Guest blogger: Catherine Evans
Have you ever done group work? I used to have to do it at school and uni and I hated it. Someone always flaked off and didn’t do their share. Someone else would force their opinions on the group. Everyone wanted the credit but no one wanted to do the work. I vowed never to do group work again.
Yet I have, and quite successfully. It seems that when you choose to work as a group, and can choose the group, things work better.
In my agricultural science career, I worked on a lot of projects with multiple groups. My vow of never doing group work went by the wayside and I was very glad to be proven wrong. I learned to love group work—sharing information, brainstorming, checking out other people and places, learning to understand others’ issues. I even led a project with groups from right across Australia. We took a busload of farmers on a road trip as part of the group project and that was an awesome experience.
With my writing I’ve also been involved in group projects. My first print books have come about through group work, and one of those is out this week (the other is written under my pseudonym). I find it funny that group work has featured for both writing personas, especially after my early hatred of it.
Working in a group makes me more aware of myself. I become aware of things I might usually take for granted—like how I approach something (e.g. a story idea). I have to dig deep to find my self-confidence and hold my own in company that is often above my level of expertise. I have to listen, analyse, speak, compromise. I have to work things out that, if I was alone, I’d just do my way—and sometimes I’ve learnt better ways to do these things.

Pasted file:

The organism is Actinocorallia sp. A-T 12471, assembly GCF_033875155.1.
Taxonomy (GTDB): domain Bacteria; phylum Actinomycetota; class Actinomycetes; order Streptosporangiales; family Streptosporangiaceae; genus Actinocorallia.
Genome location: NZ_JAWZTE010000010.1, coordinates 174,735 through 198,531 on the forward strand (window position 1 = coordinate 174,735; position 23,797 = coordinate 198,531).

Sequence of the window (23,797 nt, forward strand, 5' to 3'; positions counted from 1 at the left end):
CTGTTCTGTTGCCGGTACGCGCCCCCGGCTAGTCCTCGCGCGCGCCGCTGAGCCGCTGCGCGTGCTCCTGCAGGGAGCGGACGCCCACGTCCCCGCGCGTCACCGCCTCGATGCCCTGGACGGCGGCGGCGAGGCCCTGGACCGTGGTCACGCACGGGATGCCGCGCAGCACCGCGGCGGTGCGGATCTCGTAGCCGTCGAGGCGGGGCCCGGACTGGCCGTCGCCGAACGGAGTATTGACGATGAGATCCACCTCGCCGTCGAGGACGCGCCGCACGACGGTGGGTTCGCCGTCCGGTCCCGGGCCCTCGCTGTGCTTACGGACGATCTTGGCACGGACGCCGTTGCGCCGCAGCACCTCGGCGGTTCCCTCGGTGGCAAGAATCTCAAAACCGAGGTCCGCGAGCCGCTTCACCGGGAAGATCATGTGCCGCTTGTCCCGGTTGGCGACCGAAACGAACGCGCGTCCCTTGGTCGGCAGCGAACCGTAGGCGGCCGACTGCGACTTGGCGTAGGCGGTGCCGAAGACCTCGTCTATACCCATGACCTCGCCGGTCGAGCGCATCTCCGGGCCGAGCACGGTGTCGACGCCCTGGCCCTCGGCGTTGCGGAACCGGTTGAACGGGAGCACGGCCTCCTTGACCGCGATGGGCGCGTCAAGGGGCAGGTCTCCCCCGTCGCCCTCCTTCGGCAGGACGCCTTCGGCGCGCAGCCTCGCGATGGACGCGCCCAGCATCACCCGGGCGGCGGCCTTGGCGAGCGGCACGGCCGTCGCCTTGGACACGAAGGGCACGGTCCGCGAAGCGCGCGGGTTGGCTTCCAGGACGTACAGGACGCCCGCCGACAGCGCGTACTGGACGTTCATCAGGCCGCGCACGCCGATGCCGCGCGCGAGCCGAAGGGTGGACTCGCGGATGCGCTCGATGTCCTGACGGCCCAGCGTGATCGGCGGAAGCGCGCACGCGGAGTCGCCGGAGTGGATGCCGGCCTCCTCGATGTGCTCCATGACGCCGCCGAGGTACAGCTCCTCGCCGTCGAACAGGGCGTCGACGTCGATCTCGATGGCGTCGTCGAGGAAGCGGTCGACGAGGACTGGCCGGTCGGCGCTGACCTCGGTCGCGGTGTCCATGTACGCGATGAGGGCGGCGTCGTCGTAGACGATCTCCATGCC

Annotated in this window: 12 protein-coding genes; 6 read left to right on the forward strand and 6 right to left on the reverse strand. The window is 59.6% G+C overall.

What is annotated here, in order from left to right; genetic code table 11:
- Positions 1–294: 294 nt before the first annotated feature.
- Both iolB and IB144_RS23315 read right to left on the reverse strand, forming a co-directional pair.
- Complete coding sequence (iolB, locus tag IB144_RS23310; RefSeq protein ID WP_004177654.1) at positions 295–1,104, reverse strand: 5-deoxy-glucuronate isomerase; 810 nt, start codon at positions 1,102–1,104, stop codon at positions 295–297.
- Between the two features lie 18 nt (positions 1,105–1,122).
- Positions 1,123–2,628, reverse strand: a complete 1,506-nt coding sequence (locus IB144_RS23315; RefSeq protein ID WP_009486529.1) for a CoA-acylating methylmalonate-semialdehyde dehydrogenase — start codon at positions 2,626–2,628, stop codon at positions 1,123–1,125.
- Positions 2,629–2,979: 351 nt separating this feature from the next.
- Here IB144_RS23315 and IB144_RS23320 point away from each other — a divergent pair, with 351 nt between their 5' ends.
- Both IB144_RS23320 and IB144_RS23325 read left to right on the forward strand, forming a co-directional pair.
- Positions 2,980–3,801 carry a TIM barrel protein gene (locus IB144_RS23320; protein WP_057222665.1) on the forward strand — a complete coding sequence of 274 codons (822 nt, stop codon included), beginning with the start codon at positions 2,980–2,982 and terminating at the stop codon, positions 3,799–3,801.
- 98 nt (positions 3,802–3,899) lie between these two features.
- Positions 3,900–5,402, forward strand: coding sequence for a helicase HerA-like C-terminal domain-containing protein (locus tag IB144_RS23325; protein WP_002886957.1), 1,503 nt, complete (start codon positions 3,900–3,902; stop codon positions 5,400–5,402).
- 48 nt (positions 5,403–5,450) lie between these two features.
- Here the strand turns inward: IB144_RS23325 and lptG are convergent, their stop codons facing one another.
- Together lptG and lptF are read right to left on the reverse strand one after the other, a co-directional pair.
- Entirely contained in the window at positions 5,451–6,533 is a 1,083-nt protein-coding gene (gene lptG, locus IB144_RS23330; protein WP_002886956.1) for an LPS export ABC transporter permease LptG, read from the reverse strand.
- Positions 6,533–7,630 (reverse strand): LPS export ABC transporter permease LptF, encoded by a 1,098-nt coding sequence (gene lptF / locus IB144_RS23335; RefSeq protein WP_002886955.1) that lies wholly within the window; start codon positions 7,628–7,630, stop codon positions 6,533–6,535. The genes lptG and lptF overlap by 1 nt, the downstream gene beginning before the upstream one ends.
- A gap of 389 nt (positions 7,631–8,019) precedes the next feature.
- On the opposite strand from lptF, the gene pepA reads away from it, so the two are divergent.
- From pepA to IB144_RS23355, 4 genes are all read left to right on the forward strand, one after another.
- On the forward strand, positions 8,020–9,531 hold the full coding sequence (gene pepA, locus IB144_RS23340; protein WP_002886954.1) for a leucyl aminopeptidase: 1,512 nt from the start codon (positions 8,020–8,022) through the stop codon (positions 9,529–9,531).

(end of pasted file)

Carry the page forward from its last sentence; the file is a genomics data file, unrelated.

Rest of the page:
Group work can be confronting and challenging. But it can also be a time where you make new friends, learn more about yourself, stretch your wings, and sometimes you can learn to fly.
Jennie Jones, Lisa Ireland and I have been working together for two years on the Dollar for a Dream series, which has produced the print book Last Chance Country, containing our three individual stories. To get to this point, where the book is out, is a dream come true for me. I’ve always wanted to hold a book with my name on it, in a bookshop … and this book has allowed me to do that.
I’ve come a long way from hating group work to loving it, but I couldn’t have changed my opinion without the loads of people I’ve done group work with (the ones after uni, anyway!!). So thank you for teaching me to love working with others.
How do you feel about group work? One lucky commenter will win a copy of our group’s print book, Last Chance Country. The giveaway closes on 17 April 2016. (The giveaway is now closed. The winner was Malvina.)
Last Chance Country
Move to the country for a dollar a week!
Dulili is suffering a people drought. Over the years more people have moved away than have arrived to stay in this old New South Wales farming town, and now only a handful of young families and elderly residents are left. The locals put a plan into action to entice newcomers: offering the town’s empty houses to people from anywhere in Australia. Who could resist renting a beautiful homestead for a dollar a week?
Three people, eager for a new chance at life, take up the challenge. Adele, newly retrenched and with a daughter in tow, is living on hope; while newly divorced Bea has a point to prove both to herself and her family. For Lachlan, a farmhouse for a buck, a job and a town to call his own seems perfect. But can he keep his secret in such a close-knit community?
Are the newcomers prepared for the revelations, disruptions and distractions of love?
Featuring stories by bestselling authors Jennie Jones, Lisa Ireland and Catherine Evans, Last Chance Country is a collection of small town dreams, second chances and the healing power of hope.
Includes the stories: A Heart Stuck On Hope, Honey Hill House and The Healing Season.
Catherine Evans is a city-born throwback to country genes. After completing an environmental biology degree, she desperately needed to move to the country. A job in agriculture was the perfect escape. After spending eighteen years in agricultural research and gaining a Masters degree in Agriculture, Cath has a passion for rural life.
Now living on the south coast of NSW, a large part of her heart belongs across the mountain ranges in the red dust.
The Healing Season is her first rural romance.